In 1707, Queen Anne officially adopted King James I’s flag as the national flag. This new combined flag was used for 101 years.That changed when Queen Elizabeth I of England, who was unmarried and had no children, named, on her deathbed, that her cousin, King James VI of Scotland, succeed her. So King James ruled both nations. In Scotland, he was King James VI. In England, he was King James I. At that time, King James called his two countries the “Kingdom of Great Britaine.” To further show his desire that the countries be considered one, King James made a proclamation in 1606 that his countries’ flags, the red cross of Saint George, who was the patron saint of England, and the Saltire of Saint Andrew, patron saint of Scotland, be combined to reveal the joining of two countries. (Wales was not represented in the Union Flag by Wales’s patron saint, Saint David, because at that time, Wales was part of the Kingdom of England.

Flag of Ireland

Flag of Ireland

However, changes did not stop there. In 1800, Ireland became part of Great Britain in the Act of Union with Ireland, passed by both the Irish and British parliaments despite much opposition. It was signed by George III in August 1800 to become effective on 1 January 1801.

In 1801, the Union Flag was redesigned to include the Cross of St. Patrick (which has a red, diagonal crosss), the patron saint of Ireland. It is in this form that the British flag exists today.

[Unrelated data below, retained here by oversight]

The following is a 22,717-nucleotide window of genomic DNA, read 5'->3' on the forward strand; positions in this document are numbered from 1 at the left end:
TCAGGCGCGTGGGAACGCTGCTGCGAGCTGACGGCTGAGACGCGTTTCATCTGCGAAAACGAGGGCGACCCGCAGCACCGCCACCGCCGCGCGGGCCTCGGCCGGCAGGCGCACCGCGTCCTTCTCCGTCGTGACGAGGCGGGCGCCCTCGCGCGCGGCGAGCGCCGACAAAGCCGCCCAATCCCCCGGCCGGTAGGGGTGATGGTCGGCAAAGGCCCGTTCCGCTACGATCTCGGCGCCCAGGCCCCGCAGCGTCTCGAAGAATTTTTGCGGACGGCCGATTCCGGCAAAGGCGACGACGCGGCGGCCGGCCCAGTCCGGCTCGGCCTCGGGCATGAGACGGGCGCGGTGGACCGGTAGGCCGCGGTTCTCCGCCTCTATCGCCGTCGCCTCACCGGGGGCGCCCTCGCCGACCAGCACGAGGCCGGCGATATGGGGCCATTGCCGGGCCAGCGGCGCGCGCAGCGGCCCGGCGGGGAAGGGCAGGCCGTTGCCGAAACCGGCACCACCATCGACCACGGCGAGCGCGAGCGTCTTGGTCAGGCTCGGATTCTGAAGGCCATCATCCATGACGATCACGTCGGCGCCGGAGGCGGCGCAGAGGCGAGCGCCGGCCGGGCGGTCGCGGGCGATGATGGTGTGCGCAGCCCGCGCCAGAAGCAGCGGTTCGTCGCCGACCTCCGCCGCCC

There is some disagreement as to the origin of the the term ‘Union Jack.’ One source cites it evolving from the ‘jack-et’ of the English or Scottish soldiers. Another alternative is that it’s a shortening of Jacobus, the Latin version of “James.” It may also have been derived from the term  ‘Jack’ which once meant small as evidence by the nickname “Jack” which once meant “little John” or “John Jr”–a proclamation by Charles II required that the Union Flag be flown only by ships of the Royal Navy as a “jack,” which is a small flag at flown at the bowsprit. So really, it’s anyone’s guess.

If you are a Brit, you probably learned about the creation of the modern-day British Flag in school. But as an American history geek who loves  all things British, I find this history fascinating, and I hope you do, too.

BTW, I found a great figure of the four flags superimposed upon one another on Enchanted Learning:

http://www.enchantedlearning.com/europe/britain/flag.shtml

Sources:

http://en.wikipedia.org/wiki/Union_Jack

http://en.wikipedia.org/wiki/Flag_of_the_United_Kingdom

http://www.nps.gov/jame/learn/historyculture/history-of-the-british-flag.htm

http://www.royal.gov.uk/MonarchUK/Symbols/UnionJack.aspx

http://www.britroyals.com/union.htm